Edited by nytecam
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A quick little test. The moons full so its not the best time for it but anyway.

Both these have 100% the same setting and are both single 2min subs. They were unquided and shot with my 400mm lens. Its a bit of the small magellanic cloud. The big change would come when doing any narrowband imaging with it.

If you click on the picks and go to my flickr page and click on the photo again you can swap between them with the arrow key.

Colour camera.

8137910088_03d443cbe4_b.jpg

Color camera test by meg rac, on Flickr

Mono camera.

8137909908_b081c61843_b.jpg

Mono camera test by meg rac, on Flickr

I'm having problems getting DSS to use the flats correctly.

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Yes... The mono is just a bit lighter but not as much as your partly Bayer removed image would indicate. It will be more interesting to compare NB shots. My buffing paste is "Out for Delivey" so I should be able to make a start mysel today - I'm very much looking forward to that :) As you probably know I love extreme modding :D

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I would recomend using something with a bit of surface area and try to get it as even as possible because i just cant get the flats to work as they should just yet. The more even you wear down the sensor the less you will need the flats. I'm sure i could make a small mill setup.

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Very good project!

I'm just looking into the raw image format as I was going to write a little program to load and save the raw images without the debayering applied. I don't suppose you have the raw CR2 files of your images available do you RAC?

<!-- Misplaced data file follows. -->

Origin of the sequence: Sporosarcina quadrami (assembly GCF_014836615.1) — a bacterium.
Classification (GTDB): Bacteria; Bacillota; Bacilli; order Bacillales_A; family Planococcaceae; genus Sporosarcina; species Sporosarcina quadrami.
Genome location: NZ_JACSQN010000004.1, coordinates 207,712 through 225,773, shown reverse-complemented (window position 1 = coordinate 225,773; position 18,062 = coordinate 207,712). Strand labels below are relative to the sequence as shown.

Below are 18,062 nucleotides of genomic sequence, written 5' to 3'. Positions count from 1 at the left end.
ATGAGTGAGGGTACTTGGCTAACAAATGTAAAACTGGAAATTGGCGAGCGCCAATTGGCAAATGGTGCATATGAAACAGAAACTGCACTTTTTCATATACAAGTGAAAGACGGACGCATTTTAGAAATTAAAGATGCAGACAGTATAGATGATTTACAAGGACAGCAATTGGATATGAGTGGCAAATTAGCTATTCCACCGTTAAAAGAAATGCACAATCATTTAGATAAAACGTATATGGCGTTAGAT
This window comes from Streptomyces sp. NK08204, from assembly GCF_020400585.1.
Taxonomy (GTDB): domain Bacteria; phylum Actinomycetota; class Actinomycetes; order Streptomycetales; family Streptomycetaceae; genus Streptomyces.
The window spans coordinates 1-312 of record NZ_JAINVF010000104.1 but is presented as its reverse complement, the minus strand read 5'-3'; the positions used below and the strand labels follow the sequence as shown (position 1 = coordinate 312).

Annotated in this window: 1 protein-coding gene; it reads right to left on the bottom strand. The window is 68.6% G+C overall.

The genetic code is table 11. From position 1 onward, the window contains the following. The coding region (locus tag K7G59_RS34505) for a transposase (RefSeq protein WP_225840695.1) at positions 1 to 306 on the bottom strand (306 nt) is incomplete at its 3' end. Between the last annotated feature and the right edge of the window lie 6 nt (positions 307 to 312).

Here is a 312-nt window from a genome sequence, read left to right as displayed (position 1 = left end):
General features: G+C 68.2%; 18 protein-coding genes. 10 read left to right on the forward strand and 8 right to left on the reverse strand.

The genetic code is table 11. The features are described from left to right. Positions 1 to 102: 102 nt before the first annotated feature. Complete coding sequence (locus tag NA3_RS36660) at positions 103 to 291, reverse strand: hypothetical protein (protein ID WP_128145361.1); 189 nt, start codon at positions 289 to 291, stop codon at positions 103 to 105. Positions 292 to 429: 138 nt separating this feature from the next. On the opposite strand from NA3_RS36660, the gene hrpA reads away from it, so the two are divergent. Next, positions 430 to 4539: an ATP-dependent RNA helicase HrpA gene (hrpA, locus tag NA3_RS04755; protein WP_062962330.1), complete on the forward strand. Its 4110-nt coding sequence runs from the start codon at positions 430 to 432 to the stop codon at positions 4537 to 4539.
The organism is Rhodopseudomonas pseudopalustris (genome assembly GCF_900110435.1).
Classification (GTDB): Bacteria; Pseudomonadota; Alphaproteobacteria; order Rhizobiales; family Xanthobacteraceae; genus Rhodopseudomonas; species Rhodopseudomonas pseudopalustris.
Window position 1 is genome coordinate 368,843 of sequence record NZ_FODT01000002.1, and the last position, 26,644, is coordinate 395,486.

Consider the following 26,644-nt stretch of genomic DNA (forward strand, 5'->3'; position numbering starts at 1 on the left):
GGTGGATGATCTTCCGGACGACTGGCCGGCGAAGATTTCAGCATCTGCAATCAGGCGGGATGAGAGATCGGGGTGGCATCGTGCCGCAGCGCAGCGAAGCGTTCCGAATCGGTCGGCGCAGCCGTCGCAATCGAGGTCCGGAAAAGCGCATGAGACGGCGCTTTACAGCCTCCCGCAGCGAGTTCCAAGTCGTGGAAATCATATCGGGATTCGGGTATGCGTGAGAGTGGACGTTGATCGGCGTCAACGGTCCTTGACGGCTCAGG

What I didn't know (until looking into this) is that the colour images produced from the raw data are interpolated. So when they say the camera is 15 mega pixels, it's the raw pixels they are refering too, and so the debayered colour result is really only 3.75 mega-pixels (and not 15 mpix) after interpolation. Tut tut.

So removing the CFA (the bayer layer) will increase your picture resolution to it's full 15 mpix (for a 15-mpix camera) grey scale, not that we can ever attain that kind of resolution here in the UK with our skies.

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I could try that - I have a bottle of IPA, I use it for cleaning filters, sensor outer glass and for removing thermal paste etc. before applying new. I have two spare 1100D sensors so a bit of experimenting would be possible - but not too much as I don't want two dead sensors - that would leave only one's in use to have a go at. I can't afford too many dead cameras :D Though at the present rate of progress I might save myself the cost of an astro CCD camera.

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Well don't go damaging one of your cameras Gina! .. I was just wondering if IPA would work.

Really need one of these for working at this scale ..

http://www.ebay.co.uk/itm/Dual-Stereo-Microscope-40x-80x-magnification-Dental-Labor-Diamont-Loupes-Loupe-/190712035030?pt=UK_BOI_Medical_Lab_Equipment_Lab_Equipment_ET&hash=item2c6752b6d6

I use one for SMT PCB's. They make ALL the difference.

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Very interesting :) My gunge has arrived and I've found the sensor assembly that came out of my very first 1100D that's now all in bits :) So I'll soon be examining the sensor and taking it apart. I shall have to decide which working camera I'm going to put it in to see the result :D I guess the easiest would be the currently untouched one - my spare :D

Maximum risk £200 replacement value :- http://www.ebay.co.uk/itm/320885602263?ssPageName=STRK:MEWNX:IT&_trksid=p3984.m1439.l2649

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I have seen reports about it not being possible to dissolve CFAs with acetone, so I don't imagine IPA will work as a solvent. Mind you, I've also seen people claiming that it just isn't possible to do at all :)

James